An introduction to all of visual design

I gave a talk at UX Camp Brighton 2022 where I introduced visual design as a whole. Here it is in case it’s useful.

Some notes to start

  1. I want to hear from you if you disagree with any of this. I aim to map all of visual design, so the more I’m challenged, the better.
  2. The goal of this post is that you leave with a comfortable understanding of visual design. I don’t want you to have any “unknown unknowns”.
  3. I don’t believe that everyone should or should want to learn visual design. It’s not suited to everyone.

Some things I’ve discovered about visual design

  1. Some of visual design is tacit. You can’t write it down or easily share it. You learn it by doing it.
  2. Some people who learned visual design mostly by doing it, believe that it’s 80% tacit. I learned through research and believe it’s 20% tacit.
  3. Good visual design relies on care and attention to detail. They’re important. Not everyone has the patience for it.
  4. You might believe you need natural taste or artistic talent to be a good visual design. You don’t. You learn those things as you learn visual design.
  5. 66 of the 1448 principles on are about visual design. That’s 5%. Visual design feels like it’s more than 5% of UX design.
  6. Good visual designers rarely talk about their work in detail. Or they tell you everything about their work in a course and charge you thousands of pounds.
  7. Lots of respected UX designers don’t talk about visual design much.
  8. If you want to learn visual design it’s hard to know where to start. There are no obvious, cheap resources.
  9. Lots of design jobs, especially generalist jobs at startups, expect visual design skills.

Here’s what visual design is

First the layers of visual design:

  1. Layout
  2. Typography
  3. Colour
  4. Content (e.g. copy, illustrations, photos, icons)
  5. Non-content imagery (e.g. patterns, textures, little squiggles)
  6. Polish (e.g. depth effects, gradients, rounded corners)

Then some general concepts that are split into eight topics:

  1. Approach to work (e.g. importance of inspiration, consistency, iteration)
  2. Context of use (e.g. understanding your audience, cultural visual associations)
  3. Interaction design (e.g. signifiers, visual organisation for clarity)
  4. Aesthetics (e.g. classical vs. expressive aesthetics, fashions and trends)
  5. Qualities of the design (e.g. timelessness, variety, subtlety)
  6. Things to be aware of (e.g. more elements is harder, small visual issues catch the eye)
  7. Rules of thumb (e.g. there are rules you can safely follow, odd numbers are more interesting)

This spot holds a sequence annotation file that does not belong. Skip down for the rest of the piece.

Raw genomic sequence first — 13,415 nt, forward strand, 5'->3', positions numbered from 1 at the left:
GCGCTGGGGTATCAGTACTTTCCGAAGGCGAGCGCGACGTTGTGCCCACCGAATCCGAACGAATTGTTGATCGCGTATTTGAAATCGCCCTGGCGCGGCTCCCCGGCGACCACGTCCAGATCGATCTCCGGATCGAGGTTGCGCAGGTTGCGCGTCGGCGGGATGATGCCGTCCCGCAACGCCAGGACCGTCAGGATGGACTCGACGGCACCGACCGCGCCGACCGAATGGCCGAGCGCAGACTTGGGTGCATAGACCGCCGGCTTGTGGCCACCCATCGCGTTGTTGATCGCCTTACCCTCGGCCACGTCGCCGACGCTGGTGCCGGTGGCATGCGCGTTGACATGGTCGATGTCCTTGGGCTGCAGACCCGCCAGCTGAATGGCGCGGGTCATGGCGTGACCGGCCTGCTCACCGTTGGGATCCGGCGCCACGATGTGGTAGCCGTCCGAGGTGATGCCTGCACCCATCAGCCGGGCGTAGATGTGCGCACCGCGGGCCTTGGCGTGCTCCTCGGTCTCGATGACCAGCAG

8. Self-improvement (e.g. how to develop good taste, copywork)

Here’s what visual design can do

  1. Attract people (“I want to use that”)
  2. Communicate with people (“I learned something”)
  3. Express abstract things (“This feels energetic”)
  4. Identify the designer (“Was this designed by Jony Ive?”)
  5. Display interactive elements (“Here’s something I can press”)

Here are some ways to get better at visual design if you want to

To improve tacit knowledge:

  1. Apprentice with, watch, or copy good designers
  2. Collect good design
  3. Look closely at good design

To give yourself a better chance to create good design:

  1. Design with purpose (e.g. what should your design communicate?)
  2. Get better at the three pillars (i.e. layout, typography, colour)
  3. By systematic
  4. Use less stuff
  5. Use quality ingredients (e.g. good typefaces, good photography)
  6. Obsess over details

To build a library of knowledge

  1. Seek out the knowledge that experts have been able to write down
  2. Learn patterns and techniques
  3. Learn rules you can safely follow every time (e.g. never use pure black)
  4. Learn why design looks good (e.g. good design has uniform elements)

If you want to get better by tomorrow, here’s my six-step shortcut to good visual design

  1. Put less elements on the screen. Visual design is easier if there are less visual relationships to manage
  2. Use less colours, and only for a specific purpose (e.g. yellow for calls to action)
  3. Prefer classical aesthetics (e.g. straight lines, orderly layout)
  4. Learn the simple starting rules of good typography: line height, line length, type scales
  5. Use a spacing scale for coherent layout
  6. Finally, add just one thing to grab attention (e.g. a big image, a huge headline, something wacky)